Direct Numerical Simulation of Turbulent Non-Premixed Combustion

In many modern combustion systems such as diesel engines and gas turbines, fuel is injected into an environment of hot gases, and a flame may be stabilized through the recirculation of hot air and combustion products. Under such conditions, this leads to a turbulent lifted flame, and the hot environment admits the possibility of autoignition as a mechanism contributing to the stabilization of the flame base. The fuel efficiency and emissions characteristics of combustion devices depend upon the distance the flame is stabilized from the burner. Researchers at Sandia National Laboratories and Oak Ridge National Laboratory, Drs. Jacqueline Chen, Chun Sang Yoo, and Ramanan Sankaran, have recently performed the world�92;s largest direct numerical simulation of a lifted autoignitive turbulent jet flame with detailed hydrogen/air chemistry. This simple laboratory configuration enables the study of flame stabilization mechanisms in an autoignitive, heated coflow. The roles of autoignition, flame propagation, and large-eddy structure in the near field of the jet were elucidated. In particular, the results show that autoignition is the key mechanism responsible for flame stabilization, and HO2 radical is important in initiating the autoignition ahead of the flame base. This film clip is an animation of HO2 and OH in the lifted jet flame. HO2 is a marker of pre-ignition chemistry, and OH is a marker of the high-temperature flame chemistry.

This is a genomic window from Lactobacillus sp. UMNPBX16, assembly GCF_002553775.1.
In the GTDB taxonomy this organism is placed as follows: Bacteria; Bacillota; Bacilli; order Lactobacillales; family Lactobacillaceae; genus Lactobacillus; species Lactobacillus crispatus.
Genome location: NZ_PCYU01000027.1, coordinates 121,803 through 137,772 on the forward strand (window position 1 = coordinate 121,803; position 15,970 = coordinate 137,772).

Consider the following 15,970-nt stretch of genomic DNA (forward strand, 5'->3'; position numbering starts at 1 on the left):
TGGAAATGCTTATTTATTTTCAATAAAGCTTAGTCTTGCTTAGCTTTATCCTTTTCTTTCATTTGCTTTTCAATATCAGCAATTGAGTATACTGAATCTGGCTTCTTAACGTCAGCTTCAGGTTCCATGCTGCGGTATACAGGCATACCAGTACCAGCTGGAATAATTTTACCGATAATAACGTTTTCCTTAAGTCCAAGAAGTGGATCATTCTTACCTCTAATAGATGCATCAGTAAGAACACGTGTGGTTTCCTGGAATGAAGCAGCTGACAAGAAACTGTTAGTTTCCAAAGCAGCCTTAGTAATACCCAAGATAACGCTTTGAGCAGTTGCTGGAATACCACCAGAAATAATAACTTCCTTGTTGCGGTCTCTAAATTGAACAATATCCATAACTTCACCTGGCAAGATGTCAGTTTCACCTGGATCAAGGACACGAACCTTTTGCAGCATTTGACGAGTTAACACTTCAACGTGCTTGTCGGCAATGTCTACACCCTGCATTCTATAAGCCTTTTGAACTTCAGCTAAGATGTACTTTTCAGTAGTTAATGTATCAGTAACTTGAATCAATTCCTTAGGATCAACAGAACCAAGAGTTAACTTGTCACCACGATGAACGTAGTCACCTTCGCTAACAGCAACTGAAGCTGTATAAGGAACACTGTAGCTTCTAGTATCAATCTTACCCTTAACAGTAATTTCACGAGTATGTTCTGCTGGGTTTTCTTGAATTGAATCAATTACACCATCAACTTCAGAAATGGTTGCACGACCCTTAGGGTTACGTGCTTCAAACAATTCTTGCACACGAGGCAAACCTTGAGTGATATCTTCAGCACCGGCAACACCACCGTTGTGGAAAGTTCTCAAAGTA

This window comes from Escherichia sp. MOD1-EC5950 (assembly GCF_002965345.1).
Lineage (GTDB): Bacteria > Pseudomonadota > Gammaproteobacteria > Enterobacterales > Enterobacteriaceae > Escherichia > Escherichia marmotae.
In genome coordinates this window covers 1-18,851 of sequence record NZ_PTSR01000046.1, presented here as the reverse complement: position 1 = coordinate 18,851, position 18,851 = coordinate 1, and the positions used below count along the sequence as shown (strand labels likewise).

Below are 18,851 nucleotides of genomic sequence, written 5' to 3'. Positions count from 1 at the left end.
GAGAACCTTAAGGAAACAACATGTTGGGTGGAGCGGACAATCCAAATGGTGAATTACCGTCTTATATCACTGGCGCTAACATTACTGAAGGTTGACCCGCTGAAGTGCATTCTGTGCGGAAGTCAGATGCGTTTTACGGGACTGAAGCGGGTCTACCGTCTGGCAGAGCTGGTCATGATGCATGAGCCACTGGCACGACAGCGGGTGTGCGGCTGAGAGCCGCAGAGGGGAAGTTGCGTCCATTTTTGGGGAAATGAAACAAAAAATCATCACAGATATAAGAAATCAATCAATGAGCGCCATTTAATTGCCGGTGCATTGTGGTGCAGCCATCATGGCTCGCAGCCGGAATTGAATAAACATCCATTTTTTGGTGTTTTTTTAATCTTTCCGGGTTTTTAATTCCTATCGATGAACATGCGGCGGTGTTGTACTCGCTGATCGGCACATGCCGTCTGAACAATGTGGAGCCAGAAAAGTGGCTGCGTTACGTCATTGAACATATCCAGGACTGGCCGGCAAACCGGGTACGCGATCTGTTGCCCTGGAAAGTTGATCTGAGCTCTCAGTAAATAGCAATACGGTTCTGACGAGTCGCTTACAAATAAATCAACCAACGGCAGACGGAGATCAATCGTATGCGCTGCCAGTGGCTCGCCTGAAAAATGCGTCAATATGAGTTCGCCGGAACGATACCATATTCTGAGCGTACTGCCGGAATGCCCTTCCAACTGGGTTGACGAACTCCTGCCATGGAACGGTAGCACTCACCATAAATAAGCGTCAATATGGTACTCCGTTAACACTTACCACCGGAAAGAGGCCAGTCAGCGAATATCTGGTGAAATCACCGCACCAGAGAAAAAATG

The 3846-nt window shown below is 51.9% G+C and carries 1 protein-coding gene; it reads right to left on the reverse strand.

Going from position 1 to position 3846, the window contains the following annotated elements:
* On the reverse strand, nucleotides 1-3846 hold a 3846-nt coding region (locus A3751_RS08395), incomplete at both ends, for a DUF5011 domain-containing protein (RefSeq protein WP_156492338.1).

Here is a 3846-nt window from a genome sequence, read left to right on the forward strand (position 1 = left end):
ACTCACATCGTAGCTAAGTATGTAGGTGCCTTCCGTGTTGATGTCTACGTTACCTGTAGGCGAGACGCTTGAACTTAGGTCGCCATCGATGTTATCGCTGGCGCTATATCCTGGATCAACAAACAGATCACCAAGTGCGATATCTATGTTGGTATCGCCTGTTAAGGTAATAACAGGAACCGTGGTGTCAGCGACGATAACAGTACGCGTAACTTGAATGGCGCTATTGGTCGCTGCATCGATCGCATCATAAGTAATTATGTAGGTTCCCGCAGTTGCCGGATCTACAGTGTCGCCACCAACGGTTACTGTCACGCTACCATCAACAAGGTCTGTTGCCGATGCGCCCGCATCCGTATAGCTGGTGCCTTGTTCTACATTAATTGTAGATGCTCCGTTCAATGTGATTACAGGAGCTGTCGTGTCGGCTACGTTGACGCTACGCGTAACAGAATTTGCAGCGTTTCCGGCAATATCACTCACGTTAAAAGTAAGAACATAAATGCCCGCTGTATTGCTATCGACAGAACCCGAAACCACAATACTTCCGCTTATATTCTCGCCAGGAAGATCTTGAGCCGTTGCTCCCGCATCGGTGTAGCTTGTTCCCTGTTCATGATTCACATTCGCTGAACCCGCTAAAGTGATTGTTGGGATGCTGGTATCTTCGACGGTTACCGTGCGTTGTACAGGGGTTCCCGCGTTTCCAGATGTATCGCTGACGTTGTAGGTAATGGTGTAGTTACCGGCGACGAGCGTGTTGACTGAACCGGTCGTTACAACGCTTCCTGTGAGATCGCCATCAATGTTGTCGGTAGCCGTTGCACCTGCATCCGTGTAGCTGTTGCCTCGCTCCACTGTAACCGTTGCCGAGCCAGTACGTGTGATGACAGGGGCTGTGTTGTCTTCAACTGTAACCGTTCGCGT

The calculation was performed with 1 billion grids and detailed hydrogen/air kinetics on the ORNL Leadership Computing Facility�92;s Cray XT-3-based Jaguar, requiring 2.5 million cpu-hours, and ran on 9000 processors. The Reynolds number was 11,000. There were 14 billion degrees of freedom in the simulation. The run represents the world's largest direct simulation of an autoignitive turbulent flame. Multi-variate volume rendering in time of the terabytes of simulated data by Drs. Kwan-Liu Ma and Hongfeng Yu (University of California at Davis) was required to understand the complex spatial and temporal relationship between various species in this multi-scale simulation.

Funding for jet flame simulation and combustion science was provided by the BES Chemical Sciences Division; computer time was provided by the LCF at ORNL under INCITE; and visualization was performed with funding from the ASCR SciDAC Program.